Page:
This past weekend was a rough one for Hallmark networks.
When they received pressure from special interest groups to pull a commercial from wedding-registry site Zola featuring two women kissing at the altar on their wedding day, they succumbed.
The stressful day didn't only affect those at the corporate level of Hallmark and it's entertainment entities, it also affected the people working on the projects at every level.
And while Hallmark ultimately rescinded their decision and announced a new partnership with GLAAD to usher in a new era of programming at their networks, the fallout was still palpable across the organization on Monday.
As you know, I'm a fan of Hallmark's feel-good entertainment and have been covering their series and interviewing the talented people who helm their programming.
Days before the unfortunate situation came to light I had a chance to speak with Carly Pope who will be appearing in the upcoming movie Double Holiday with Kristoffer Polaha.
Carly was drawn to the movie because she felt honored to help introduce the Chanukah celebration traditions to the vast Hallmark audience.
She spoke at great length with me about how important it is for her to be a part of cultural progress and how Double Holiday felt like a great place to start with the network due to the deeper meaning within the movie.
When the situation with Zola arose on Sunday, Carly was very concerned and wanted a way to share her thoughts directly with her fans. Her words, as she crafted them, follow.
I’ve always been as measured as possible when making choices on the projects I say “yes” to. I consider a script's message, of course, and moreso if said message contributes to a dialogue that I’d be proud to be a part of.
When "Double Holiday" came across my path, it was an easy “yes.” Here was a movie that was joyful, cheerful, spirited, and sweet- all the things we’ve come to know and expect from the Hallmark brand and its seasonal offerings- but it was also about Chanukah.
It was a new thing for Hallmark to highlight another holiday. It was changing the mold, breaking new ground for them. It was a move toward MORE representation rather than less that I was happy -- furthermore excited -- to align myself with.
It was a script where Chanukah was central to the story's very conceit. Yes, Christmas abounds, too, but Chanukah is at the movie’s heart. And Nina Weinman, our writer, ensured that our story preserved (and promoted) its heart- first and foremost, above and beyond, inside and out.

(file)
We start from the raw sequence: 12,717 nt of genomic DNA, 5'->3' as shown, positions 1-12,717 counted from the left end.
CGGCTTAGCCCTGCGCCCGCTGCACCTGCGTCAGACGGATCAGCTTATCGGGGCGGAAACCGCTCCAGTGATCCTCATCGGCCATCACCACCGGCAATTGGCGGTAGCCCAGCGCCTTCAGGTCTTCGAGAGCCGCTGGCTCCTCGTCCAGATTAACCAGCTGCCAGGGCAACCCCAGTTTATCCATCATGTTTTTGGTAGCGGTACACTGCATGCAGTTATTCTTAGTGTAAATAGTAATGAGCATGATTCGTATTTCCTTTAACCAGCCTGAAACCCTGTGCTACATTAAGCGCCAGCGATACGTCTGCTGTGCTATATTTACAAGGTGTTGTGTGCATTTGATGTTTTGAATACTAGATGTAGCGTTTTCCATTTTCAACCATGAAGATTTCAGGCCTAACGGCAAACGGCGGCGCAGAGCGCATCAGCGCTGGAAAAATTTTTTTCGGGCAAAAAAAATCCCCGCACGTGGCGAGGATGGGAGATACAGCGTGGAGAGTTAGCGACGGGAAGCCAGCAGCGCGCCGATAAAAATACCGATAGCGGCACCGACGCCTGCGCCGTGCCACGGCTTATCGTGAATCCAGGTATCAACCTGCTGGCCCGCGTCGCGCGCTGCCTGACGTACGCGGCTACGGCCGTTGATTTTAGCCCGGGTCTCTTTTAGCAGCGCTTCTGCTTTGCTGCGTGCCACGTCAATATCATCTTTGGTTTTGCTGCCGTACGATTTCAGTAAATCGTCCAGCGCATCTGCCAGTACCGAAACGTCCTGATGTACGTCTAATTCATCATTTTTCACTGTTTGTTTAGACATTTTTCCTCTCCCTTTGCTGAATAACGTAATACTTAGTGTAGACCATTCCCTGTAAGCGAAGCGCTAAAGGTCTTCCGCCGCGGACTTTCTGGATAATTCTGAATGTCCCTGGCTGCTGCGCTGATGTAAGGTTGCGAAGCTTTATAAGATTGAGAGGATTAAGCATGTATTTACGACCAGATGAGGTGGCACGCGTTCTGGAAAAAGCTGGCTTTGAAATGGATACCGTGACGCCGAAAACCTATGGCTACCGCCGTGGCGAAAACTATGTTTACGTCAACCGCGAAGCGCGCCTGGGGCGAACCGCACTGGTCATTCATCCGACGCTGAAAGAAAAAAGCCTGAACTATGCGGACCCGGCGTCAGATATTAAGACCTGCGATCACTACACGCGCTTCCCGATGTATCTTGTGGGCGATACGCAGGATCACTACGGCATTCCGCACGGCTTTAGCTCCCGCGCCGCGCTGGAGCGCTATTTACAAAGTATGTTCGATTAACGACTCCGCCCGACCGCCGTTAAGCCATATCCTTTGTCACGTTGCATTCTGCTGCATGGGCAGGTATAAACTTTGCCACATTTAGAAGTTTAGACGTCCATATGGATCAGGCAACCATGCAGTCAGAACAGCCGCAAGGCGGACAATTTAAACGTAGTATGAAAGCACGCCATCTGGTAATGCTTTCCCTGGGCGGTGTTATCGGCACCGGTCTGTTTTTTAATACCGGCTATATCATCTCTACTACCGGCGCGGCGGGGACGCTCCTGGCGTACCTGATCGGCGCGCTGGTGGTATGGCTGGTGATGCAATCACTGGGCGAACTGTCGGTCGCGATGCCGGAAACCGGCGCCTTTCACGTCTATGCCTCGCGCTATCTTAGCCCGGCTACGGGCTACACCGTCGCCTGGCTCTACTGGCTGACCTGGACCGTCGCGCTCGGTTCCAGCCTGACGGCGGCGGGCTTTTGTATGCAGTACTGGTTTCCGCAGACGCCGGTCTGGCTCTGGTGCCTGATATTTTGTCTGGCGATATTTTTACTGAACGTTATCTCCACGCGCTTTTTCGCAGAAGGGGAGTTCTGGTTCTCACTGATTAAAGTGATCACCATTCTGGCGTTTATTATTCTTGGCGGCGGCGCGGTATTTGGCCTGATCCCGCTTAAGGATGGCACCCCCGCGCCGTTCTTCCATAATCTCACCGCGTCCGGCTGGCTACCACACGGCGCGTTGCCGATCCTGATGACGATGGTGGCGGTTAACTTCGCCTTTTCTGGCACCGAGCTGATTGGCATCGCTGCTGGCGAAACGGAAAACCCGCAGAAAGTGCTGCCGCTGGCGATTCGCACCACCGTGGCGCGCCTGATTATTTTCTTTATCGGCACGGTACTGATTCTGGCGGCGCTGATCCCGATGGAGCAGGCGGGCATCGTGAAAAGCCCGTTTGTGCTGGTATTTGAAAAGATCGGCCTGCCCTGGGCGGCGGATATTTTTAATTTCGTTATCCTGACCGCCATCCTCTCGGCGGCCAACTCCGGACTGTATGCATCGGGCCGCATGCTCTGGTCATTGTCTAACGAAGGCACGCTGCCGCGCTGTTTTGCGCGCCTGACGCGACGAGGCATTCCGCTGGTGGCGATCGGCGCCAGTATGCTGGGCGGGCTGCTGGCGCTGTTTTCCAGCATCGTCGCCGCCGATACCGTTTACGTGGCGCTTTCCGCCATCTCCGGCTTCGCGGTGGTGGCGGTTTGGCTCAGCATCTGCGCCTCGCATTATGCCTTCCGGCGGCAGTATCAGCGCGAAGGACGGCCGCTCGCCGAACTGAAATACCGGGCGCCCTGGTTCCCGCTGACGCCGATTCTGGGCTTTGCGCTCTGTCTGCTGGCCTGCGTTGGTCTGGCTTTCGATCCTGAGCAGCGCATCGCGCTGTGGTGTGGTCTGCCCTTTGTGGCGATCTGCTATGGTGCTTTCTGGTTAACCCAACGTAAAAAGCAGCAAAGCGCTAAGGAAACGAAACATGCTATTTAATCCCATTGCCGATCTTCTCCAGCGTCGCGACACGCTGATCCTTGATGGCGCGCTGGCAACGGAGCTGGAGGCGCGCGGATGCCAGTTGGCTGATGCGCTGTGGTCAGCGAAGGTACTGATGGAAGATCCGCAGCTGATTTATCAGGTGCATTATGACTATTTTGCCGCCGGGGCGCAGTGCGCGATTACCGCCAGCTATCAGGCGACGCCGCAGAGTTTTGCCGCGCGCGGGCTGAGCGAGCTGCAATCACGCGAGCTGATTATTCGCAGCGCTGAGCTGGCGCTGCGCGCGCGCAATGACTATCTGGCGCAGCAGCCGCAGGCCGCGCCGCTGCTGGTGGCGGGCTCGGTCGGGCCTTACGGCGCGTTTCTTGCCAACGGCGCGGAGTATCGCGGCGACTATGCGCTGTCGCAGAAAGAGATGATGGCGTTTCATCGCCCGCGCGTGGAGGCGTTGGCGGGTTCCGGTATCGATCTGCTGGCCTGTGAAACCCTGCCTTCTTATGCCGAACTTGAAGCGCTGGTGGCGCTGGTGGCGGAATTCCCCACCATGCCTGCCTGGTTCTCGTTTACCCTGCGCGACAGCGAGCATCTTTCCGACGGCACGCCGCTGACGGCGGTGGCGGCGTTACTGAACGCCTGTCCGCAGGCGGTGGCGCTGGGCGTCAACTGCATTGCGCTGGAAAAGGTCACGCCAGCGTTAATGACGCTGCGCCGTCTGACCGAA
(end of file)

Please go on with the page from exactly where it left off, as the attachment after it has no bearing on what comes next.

My friend shared this saying with me recently that has keenly landed: “We expand and contract according to our courage.” As such, it would be remiss of me to say nothing about the events of this past week surrounding Hallmark’s decision to pull Zola.com’s ads featuring same-sex couples.
I was deeply saddened by this move. Here was a network that I have recently praised for celebrating and unifying our differences in choosing to produce a movie such as "Double Holiday.” Their decision to remove the ads was a discouraging step backward.
I am encouraged to know that Hallmark has since reversed its original decision of pulling Zola’s ads. That’s a good choice.
And, though I wish the choice to pull them in the first place was never made, Hallmark has now made a stronger choice to heal the first. I acknowledge that, I appreciate that, and feel, very least, that they are taking an accountable step forward.
I will be eager to see how this shift to counter divisiveness and discrimination continues to grow at the company. There is space for that to occur and I sincerely hope they continue to keep making the braver choice: toward love instead of fear, toward expansion instead of contraction.
I was proud to say yes to a movie that was designed to offer inclusion.
I am proud of the movie we made, the intention we made it with, and I sincerely hope that “Double Holiday” contributes to the (very) necessary dialogue that keeps us expanding.
Excerpts from our original discussion about Double Holiday and the impact she hopes it has on the Hallmark audience as well as other fun conversational nuggets will appear on TV Fanatic later in the week.
Carissa Pavlica is the managing editor and a staff writer and critic for TV Fanatic. She's a member of the Critic's Choice Association, enjoys mentoring writers, conversing with cats, and passionately discussing the nuances of television and film with anyone who will listen. Follow her on Twitter and email her here at TV Fanatic.